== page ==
Did you assume that lobster was getting more affordable due to its growing presence on menus across the country (mostly in the form of lobster mac)? Think again.
According to Business Insider, due to a lower supply than recent years, lobster prices are about to go up and those spindly ocean insects are about to set you back a few more dollars per pound.
Lobster’s are the kind of shifty creatures that molt—which is a more eloquent way of saying shed off their outer layer of shell—when the water begins to get a bit warmer in the summer months. Business insider explains,
Basically, warmer water makes them molt earlier in the year, and back in 2012 New England’s ocean was relatively warm thanks to a “ocean heat wave” that hit much of the East Coast, according to University of Maine research professor Richard Wahle.
This meant that lobsters matured earlier in the year. So when the summer fishing season started lots of lobster were ready for fisherman to catch.
Warmer ocean temperatures in the past few years meant a higher harvest of lobster and a lower overall price due to their abundance. Most of us have grown accustomed to this lobster paradise—but just like the the Lakers’ dynasty or the first season of True Detective, it wasn’t going to last forever.
Photo: Andy Kiersz/Business Insider
That’s right, lobster is about to be resigned to the world of the rich and the rap videos. At the very least, it is going to go up by a couple dollars per pound. Maybe spraying-with-lobster-juice will become the new spraying-with-champagne (fingers crossed). And it’s all because of recent cold ocean temperatures in those waters where we get nearly 95% of all our lobsters: the Gulf of Maine.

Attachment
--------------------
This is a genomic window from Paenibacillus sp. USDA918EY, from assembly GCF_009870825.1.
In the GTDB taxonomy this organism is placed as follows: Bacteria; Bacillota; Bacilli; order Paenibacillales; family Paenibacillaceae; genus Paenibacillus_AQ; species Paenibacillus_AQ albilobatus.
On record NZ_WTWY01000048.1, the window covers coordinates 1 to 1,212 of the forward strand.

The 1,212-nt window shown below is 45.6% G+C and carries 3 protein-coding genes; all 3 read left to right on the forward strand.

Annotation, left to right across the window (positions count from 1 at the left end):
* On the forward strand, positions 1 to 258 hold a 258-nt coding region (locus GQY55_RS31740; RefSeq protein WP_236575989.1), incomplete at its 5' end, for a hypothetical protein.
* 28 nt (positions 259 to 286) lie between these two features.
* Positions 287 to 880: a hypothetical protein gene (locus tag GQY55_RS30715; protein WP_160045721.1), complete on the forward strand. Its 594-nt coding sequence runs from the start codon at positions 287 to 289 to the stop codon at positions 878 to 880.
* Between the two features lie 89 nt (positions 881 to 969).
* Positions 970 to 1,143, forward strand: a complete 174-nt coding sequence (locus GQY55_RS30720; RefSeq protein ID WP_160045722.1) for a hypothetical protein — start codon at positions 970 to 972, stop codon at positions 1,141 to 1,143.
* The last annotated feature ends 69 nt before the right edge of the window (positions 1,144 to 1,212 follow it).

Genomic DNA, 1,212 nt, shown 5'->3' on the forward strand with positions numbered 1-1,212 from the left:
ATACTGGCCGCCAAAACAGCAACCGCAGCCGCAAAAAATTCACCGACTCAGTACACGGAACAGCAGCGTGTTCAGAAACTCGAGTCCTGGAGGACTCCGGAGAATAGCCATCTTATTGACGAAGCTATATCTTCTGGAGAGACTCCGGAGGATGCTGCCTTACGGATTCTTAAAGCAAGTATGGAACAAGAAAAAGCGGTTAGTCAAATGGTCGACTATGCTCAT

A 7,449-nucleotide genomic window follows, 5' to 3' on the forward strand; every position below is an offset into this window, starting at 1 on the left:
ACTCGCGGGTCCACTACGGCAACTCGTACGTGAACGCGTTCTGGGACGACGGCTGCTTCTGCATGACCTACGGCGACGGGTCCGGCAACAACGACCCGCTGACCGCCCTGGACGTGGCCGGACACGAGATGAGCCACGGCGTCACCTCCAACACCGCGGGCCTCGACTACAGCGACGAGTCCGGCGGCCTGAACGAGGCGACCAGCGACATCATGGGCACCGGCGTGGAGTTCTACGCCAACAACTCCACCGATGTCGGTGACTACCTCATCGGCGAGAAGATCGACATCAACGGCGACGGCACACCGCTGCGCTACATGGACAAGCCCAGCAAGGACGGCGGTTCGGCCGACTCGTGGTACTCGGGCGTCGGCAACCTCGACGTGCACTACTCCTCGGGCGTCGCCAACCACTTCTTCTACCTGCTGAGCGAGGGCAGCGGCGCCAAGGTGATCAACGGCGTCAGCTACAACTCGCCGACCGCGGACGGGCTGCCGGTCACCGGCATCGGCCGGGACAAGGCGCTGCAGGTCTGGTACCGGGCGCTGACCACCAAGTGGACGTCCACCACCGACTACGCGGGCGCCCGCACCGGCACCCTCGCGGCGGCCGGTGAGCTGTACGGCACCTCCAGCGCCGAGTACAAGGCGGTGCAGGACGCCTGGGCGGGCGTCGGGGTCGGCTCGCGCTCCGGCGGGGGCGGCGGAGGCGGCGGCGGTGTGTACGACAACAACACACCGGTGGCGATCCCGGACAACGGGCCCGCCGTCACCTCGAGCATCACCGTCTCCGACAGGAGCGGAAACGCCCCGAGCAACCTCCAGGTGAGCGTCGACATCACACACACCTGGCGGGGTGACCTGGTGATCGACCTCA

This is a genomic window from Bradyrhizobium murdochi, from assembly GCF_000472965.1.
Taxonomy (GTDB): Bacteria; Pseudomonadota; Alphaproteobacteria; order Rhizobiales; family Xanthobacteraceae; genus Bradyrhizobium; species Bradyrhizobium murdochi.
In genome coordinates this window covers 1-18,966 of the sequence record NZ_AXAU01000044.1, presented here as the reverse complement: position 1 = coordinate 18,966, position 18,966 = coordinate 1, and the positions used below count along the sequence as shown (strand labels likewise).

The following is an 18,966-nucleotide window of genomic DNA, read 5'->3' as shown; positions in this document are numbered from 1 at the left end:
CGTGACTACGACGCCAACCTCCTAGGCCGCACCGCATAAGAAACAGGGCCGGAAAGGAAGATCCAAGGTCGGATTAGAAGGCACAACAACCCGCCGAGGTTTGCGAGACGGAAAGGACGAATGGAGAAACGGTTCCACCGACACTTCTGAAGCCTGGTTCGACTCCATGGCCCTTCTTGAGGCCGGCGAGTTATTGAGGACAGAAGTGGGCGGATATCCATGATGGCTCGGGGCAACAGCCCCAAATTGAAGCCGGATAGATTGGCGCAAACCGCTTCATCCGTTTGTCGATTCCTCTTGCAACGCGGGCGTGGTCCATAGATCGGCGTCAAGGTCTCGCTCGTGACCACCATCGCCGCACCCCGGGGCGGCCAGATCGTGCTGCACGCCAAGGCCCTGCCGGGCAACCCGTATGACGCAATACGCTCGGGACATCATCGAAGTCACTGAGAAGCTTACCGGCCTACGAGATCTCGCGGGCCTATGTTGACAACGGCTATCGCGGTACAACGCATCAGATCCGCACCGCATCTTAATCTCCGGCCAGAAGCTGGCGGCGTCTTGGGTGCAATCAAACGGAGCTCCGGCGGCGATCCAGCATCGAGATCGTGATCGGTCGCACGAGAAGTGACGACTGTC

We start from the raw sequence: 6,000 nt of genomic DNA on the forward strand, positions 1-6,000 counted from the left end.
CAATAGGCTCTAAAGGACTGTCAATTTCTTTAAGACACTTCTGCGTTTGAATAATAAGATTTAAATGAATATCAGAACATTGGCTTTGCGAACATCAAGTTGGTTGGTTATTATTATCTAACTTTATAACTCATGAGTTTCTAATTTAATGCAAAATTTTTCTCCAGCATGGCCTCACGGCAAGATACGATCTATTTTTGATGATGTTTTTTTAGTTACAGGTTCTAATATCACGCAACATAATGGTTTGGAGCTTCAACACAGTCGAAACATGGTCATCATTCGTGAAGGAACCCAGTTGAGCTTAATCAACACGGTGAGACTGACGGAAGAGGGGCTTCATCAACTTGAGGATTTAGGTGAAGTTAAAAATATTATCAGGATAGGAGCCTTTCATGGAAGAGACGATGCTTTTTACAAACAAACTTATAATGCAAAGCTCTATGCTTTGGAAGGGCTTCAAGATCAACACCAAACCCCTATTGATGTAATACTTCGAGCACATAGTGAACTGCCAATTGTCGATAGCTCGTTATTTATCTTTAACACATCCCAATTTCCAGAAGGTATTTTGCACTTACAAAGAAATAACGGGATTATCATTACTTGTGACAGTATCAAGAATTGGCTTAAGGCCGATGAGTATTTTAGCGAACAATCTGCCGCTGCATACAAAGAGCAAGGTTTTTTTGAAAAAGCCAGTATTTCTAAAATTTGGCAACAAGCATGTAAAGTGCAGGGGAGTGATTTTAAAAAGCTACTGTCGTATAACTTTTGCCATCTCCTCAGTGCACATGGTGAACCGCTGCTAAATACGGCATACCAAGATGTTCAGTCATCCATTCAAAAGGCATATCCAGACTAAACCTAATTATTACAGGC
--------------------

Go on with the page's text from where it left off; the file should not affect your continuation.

And this goes back to that whole weird molting thing. Cold water delays when lobsters molt, so the fishermen aren’t trapping as many as they usually do. This chain of events has already raised lobster prices by $1-$2 from last year’s prices—and it looks like supply will remain low for the rest of the year.
Typically, lobsters will molt two times in one year, but University of Maine professor Bob Steneck thinks this season is going to be different. He says, “I predict that it will be a one-molt season, based on temperatures.” So what does that mean? We’re only going to get one haul of lobsters this year, meaning we’ll be getting less lobster than in previous years.
And if that wasn’t bad enough, we’re also seeing a rise in demand for lobster worldwide, less lobster larva in the ocean, and a migration of the spiny little bastards to Canada in search of colder water temperatures.
If that’s not enough to create panic amidst the fooderati and lobster mac-loving #foodbetches, we don’t know what is.
[via Business Insider]